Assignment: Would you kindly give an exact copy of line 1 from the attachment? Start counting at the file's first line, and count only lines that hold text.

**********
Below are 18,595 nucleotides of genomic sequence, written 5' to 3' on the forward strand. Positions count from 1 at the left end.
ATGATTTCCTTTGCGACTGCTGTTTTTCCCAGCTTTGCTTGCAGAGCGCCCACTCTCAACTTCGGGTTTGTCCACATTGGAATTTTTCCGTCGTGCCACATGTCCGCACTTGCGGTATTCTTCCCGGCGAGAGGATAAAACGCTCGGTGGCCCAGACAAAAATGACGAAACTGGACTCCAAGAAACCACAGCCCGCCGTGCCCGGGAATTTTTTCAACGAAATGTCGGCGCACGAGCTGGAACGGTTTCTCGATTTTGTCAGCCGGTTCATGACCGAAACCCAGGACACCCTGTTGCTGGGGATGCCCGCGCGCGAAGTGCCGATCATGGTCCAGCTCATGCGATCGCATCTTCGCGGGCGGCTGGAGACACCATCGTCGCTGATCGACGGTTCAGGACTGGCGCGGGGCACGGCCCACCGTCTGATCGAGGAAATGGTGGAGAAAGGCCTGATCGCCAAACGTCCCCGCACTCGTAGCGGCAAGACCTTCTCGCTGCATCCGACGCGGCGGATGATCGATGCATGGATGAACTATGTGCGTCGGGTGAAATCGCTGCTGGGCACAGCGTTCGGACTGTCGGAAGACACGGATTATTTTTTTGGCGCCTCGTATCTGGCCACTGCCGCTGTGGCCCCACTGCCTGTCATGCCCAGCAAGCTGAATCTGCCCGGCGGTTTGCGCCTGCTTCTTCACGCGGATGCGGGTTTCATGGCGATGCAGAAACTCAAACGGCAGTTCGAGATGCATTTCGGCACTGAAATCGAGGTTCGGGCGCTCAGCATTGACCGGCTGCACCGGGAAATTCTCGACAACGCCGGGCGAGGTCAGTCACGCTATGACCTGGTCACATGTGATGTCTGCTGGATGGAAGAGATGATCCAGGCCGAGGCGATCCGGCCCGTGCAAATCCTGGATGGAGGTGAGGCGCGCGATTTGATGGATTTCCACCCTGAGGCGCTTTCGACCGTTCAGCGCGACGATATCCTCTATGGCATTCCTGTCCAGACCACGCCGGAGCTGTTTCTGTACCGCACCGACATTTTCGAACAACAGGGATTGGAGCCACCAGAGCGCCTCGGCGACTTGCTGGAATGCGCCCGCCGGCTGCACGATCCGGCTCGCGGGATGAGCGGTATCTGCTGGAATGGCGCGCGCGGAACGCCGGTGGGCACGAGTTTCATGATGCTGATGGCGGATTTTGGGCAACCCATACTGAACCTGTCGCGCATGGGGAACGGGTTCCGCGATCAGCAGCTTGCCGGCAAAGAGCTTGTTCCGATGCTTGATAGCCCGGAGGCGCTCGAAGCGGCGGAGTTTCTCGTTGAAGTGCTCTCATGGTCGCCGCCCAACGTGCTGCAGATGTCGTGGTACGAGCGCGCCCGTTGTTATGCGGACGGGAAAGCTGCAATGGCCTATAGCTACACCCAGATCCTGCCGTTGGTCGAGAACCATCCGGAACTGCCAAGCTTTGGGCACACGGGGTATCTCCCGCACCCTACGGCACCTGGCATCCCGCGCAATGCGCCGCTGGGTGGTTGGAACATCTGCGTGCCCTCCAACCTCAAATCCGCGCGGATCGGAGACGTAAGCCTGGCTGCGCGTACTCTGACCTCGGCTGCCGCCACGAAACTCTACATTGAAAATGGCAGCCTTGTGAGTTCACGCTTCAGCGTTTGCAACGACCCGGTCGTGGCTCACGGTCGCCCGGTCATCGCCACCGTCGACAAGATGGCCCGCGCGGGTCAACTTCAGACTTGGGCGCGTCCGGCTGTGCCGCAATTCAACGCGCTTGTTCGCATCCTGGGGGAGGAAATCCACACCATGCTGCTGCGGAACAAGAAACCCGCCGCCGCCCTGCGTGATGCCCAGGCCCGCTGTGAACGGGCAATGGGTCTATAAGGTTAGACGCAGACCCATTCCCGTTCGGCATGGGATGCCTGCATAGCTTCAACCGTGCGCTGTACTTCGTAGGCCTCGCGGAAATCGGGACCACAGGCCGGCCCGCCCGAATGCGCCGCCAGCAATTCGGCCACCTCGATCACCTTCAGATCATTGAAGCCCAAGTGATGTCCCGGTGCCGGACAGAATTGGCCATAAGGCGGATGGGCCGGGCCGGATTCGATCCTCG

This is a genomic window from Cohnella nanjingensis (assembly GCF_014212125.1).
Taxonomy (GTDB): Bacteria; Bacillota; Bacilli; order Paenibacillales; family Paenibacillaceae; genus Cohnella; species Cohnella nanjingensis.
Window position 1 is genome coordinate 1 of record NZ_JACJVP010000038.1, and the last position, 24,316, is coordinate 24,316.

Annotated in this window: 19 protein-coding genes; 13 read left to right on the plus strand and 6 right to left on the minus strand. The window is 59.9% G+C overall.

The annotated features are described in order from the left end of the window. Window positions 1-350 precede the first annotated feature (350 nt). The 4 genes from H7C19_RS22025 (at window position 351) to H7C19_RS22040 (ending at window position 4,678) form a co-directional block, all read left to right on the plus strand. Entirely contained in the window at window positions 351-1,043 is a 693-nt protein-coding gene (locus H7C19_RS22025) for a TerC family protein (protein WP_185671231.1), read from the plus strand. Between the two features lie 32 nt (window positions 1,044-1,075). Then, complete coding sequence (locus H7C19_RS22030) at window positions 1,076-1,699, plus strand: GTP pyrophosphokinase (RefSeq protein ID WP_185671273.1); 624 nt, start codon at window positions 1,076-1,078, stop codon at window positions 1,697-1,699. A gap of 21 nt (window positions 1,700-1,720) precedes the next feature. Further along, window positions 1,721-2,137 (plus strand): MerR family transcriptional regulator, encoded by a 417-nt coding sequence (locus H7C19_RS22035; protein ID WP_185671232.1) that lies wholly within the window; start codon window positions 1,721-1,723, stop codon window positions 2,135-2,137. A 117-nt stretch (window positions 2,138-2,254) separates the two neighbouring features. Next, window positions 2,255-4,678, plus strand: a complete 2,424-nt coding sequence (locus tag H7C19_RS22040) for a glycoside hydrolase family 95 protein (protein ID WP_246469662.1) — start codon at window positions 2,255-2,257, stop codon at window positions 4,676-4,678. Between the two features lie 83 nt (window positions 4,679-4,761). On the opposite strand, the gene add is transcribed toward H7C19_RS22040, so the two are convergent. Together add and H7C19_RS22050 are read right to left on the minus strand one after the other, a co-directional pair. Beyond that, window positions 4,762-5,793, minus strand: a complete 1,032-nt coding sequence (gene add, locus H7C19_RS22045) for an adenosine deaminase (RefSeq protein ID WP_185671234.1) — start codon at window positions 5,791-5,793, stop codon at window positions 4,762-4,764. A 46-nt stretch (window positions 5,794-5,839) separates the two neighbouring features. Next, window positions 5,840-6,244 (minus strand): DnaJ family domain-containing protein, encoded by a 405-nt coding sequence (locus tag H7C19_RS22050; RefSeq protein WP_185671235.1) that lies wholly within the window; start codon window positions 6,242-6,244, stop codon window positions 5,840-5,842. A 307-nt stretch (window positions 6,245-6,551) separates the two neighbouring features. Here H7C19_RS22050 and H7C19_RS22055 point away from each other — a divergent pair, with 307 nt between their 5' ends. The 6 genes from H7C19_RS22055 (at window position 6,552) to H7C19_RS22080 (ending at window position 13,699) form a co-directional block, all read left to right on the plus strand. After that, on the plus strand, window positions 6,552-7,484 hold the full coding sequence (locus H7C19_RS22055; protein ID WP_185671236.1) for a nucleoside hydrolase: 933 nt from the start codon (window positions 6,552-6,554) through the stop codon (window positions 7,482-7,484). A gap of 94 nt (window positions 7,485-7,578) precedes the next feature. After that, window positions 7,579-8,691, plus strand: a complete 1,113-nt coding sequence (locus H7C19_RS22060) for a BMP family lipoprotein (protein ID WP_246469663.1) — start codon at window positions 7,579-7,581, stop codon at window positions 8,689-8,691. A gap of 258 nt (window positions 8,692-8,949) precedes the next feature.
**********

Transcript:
Below are 18,595 nucleotides of genomic sequence, written 5' to 3' on the forward strand. Positions count from 1 at the left end.